61.  Healthcare support workers (HCSW) provide care under the direction of registered professionals with clinical support staff, constituting 31% of the total workforce. The Welsh Government has introduced levels of governance (Codes, Career Framework, delegation Guidelines) to ensure HCSW are supported to practice safely in Wales. However, there are challenges to be worked through to ensure registrants are confident and comfortable in delegating to HCSW roles and this will need to be addressed.


62.  As healthcare moves away from a focus on episodic acute care towards more holistic, continuous care, opportunities will and are emerging to explore ways of using the clinical team/workforce in a different and more integrated multidisciplinary way.  Health Boards and Trusts in Wales could exploit the opportunities available by using the available governance frameworks and the national job evaluation role profiles, supported by education and training to enable HCSW to develop and expand their roles which would support the graduate/registered workforce to ‘do only what they can do’. Changes to roles inevitably challenges established interests and attitudes and this will need to be managed if NHS Wales is to develop a sustainable workforce model and deliver the efficiencies that are necessary.


63.  The establishment of Health Education and Improvement Wales (HEIW) provides an opportunity to consider potential economies of scale in the purchasing and delivery of education for CPD of the NHS Wales workforce. Initiatives could include:


64.  There are a significant number of vacancies within the acute medical workforce at a number of different grades.  This has led to a significant agency and locum deployment and expenditure. NHS organisations have been working on improving their systems for reporting on areas of high expenditure and have been using this data to determine the appropriate approaches to reduce expenditure.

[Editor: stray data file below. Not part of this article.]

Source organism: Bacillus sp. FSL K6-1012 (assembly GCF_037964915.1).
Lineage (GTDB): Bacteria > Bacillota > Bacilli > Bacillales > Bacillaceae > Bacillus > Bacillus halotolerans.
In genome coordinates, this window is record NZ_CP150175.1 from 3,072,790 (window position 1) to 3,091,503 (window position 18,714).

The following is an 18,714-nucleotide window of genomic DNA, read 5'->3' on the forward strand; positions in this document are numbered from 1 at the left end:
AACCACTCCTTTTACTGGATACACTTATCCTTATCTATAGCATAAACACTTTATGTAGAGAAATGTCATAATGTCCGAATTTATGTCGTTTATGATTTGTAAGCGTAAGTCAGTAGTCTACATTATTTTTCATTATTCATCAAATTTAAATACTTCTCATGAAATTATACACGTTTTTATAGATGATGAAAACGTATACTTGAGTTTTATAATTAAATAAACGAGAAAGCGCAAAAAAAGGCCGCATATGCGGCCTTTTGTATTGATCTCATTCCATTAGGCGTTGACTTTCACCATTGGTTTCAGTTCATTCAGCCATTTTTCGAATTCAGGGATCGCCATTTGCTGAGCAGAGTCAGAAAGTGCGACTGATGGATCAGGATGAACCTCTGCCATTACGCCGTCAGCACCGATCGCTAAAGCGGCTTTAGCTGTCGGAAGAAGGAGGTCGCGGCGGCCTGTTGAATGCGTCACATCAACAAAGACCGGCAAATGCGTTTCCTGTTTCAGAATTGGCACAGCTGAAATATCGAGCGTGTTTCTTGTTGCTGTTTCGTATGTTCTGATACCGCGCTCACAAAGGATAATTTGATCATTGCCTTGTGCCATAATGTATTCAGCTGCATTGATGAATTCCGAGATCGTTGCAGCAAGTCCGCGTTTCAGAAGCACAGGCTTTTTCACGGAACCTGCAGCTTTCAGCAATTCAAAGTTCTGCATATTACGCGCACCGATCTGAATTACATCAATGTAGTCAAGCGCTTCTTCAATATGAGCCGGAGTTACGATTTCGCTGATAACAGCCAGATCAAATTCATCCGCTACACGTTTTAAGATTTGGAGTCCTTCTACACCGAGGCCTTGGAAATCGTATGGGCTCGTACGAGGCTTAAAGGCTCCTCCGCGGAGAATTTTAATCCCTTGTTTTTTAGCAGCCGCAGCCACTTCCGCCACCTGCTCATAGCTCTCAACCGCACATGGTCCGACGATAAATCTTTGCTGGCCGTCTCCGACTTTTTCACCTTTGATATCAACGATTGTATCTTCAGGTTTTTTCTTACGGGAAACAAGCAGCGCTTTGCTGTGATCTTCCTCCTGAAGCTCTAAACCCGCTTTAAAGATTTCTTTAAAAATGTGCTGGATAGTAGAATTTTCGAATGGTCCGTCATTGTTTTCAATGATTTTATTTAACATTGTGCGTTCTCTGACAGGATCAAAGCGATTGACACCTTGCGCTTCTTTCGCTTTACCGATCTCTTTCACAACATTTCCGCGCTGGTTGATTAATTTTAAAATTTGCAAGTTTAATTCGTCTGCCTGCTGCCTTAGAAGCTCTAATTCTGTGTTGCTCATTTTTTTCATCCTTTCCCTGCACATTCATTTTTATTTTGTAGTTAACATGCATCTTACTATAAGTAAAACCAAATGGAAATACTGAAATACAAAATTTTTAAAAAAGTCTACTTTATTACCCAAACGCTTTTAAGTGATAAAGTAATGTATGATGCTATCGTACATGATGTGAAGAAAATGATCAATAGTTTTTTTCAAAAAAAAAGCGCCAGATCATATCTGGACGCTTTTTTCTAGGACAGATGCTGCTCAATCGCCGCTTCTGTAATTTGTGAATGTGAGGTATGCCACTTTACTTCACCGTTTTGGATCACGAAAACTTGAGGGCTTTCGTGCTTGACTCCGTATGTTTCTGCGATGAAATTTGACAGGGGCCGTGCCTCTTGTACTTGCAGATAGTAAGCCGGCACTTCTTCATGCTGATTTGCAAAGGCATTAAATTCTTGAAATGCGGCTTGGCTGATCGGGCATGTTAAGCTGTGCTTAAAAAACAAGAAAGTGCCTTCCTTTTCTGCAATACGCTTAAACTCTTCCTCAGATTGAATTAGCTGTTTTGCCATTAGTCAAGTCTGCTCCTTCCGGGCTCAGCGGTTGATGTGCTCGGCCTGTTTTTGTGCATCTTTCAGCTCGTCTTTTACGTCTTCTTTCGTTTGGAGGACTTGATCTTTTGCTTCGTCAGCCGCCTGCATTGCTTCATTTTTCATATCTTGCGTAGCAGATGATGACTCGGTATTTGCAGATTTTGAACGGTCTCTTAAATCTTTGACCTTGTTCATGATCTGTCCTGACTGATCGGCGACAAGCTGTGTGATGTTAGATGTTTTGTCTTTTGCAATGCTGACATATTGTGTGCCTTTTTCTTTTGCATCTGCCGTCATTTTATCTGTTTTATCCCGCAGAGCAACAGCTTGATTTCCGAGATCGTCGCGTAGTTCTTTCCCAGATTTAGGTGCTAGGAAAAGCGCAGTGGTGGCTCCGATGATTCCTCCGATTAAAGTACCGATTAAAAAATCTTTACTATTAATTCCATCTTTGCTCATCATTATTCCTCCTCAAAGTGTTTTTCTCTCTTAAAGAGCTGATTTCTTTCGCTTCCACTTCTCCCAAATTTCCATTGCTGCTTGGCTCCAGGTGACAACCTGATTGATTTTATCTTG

65.  A task and finish group has been set up to address the situation and support all NHS Wales organisations working together to drive down agency and locum cost with a view to achieving significant benefits including: -

·         The return of people to the NHS labour market so improving regular workforce supply and improving quality and consistency of care to patients;

·         Increasing the equity and transparency of reward systems and the reduction of internal wage completion; and

·         A clear national framework of limits and targets for agency and locum deployment and expenditure underpinned by some standard operating procedures.


66.  The task and finish group has now made a series of recommendations to address and alleviate the high levels of locum and agency expenditure which are to be implemented during the autumn of 2017.


67.  There are continuing and increasing difficulties in recruiting GPs which is being driven by falling incomes, reduced investment, increased workload and other external changes, for example changes to taxation and NHS Pension scheme; removal of Minimum Practice Income Guarantee (MPIG); increases in medical indemnity fees. Sessional work is becoming increasingly more attractive than partnership or salaried positions. An escalating reliance on the locum market, as practices become unstable and workloads become difficult to manage, is a driving force, with remuneration of locum work increasing but with less responsibility being taken e.g. locums will only agree to cover a selected workload.  This situation applies to both in-hours Primary care and out of hours.


68.  There are a number of potential solutions to address these difficulties, including:

·         Improved primary care workforce planning intelligence to better understand demand and planning needs;

·         Evaluating primary care workforce needs and identifying “who can do what” to enable greater flexibility in approach to service delivery.  This will support transformational change that will underpin the appropriate skill mix of staff.  Staff currently deployed to primary care includes;

o   Pharmacists – either practice/cluster based or community pharmacy;

o   Nurses – particularly advanced practice;

o   Health Care Support Workers

o   Paramedics – from community paramedics to advanced level practitioners;

o   Therapists – both physiotherapy and occupational therapy staff are being deployed in Primary Care;

o   Social prescribers/care co-ordinators – usually 3rd sector staff, but a mix of roles being used.


69.  It will take time to deploy the correct mix of these staff and some, for example nurses, are difficult to recruit.  As the staffing model changes there is likely to be increased costs but these should eventually tail-off.